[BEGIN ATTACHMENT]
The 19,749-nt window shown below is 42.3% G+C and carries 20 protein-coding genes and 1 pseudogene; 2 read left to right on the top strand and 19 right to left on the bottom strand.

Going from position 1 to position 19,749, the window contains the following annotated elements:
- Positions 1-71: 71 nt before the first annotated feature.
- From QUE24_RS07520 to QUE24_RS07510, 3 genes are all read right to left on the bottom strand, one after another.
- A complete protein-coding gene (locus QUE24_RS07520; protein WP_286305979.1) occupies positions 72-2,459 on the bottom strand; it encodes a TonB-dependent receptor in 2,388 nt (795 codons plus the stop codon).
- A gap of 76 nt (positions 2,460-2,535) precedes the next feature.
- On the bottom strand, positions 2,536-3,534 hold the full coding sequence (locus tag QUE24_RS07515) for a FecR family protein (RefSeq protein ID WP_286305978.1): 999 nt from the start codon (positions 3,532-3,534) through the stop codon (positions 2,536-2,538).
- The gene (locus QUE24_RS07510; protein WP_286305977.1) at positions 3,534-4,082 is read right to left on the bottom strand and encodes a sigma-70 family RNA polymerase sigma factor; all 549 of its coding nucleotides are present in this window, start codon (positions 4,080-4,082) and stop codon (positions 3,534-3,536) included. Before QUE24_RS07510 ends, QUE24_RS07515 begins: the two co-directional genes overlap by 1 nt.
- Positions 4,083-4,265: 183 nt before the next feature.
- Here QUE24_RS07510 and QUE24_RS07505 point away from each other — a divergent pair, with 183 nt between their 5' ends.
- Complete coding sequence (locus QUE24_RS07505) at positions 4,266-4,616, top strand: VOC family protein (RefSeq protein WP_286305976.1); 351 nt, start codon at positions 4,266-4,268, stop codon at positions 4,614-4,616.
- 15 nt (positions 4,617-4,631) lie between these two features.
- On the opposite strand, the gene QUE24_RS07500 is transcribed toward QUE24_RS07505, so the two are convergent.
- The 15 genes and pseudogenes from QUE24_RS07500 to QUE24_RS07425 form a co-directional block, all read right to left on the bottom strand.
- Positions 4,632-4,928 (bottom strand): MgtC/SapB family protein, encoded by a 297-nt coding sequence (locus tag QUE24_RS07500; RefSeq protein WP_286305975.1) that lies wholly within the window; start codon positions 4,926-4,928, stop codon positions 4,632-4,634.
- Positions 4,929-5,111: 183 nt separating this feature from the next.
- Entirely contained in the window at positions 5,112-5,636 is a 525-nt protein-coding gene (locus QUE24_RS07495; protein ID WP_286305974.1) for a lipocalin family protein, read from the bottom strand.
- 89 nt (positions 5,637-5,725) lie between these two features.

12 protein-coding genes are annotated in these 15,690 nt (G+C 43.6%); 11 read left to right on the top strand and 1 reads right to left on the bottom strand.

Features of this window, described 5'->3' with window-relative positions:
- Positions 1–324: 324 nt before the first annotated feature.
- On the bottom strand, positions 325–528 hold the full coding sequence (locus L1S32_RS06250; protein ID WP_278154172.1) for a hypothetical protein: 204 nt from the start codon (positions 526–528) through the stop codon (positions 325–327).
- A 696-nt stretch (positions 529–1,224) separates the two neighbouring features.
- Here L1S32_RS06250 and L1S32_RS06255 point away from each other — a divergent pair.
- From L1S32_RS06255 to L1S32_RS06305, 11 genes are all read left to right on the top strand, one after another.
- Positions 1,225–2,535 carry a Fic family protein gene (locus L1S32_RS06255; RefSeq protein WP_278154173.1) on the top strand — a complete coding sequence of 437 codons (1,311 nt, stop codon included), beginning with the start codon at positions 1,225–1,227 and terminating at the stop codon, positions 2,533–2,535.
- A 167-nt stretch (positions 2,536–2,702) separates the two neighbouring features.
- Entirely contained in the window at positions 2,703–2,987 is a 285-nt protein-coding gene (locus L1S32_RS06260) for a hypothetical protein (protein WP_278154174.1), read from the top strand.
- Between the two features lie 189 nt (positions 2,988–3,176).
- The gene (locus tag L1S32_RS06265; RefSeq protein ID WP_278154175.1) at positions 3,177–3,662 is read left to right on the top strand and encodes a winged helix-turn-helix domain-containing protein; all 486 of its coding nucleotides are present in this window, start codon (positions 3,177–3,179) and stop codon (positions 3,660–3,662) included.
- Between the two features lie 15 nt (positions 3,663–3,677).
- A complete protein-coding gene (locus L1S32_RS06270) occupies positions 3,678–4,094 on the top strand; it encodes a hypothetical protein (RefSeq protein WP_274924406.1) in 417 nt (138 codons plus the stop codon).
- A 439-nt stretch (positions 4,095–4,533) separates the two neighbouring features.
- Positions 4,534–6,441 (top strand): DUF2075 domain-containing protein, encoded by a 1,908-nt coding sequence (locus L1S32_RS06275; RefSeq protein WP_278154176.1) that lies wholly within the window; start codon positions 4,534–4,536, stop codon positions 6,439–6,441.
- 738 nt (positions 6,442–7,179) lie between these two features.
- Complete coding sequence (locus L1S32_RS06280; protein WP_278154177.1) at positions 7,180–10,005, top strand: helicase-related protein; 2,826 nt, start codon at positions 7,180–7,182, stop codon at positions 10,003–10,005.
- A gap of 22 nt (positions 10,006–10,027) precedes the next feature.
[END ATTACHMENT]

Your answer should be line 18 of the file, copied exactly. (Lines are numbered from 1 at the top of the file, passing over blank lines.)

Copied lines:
- 89 nt (positions 5,637-5,725) lie between these two features.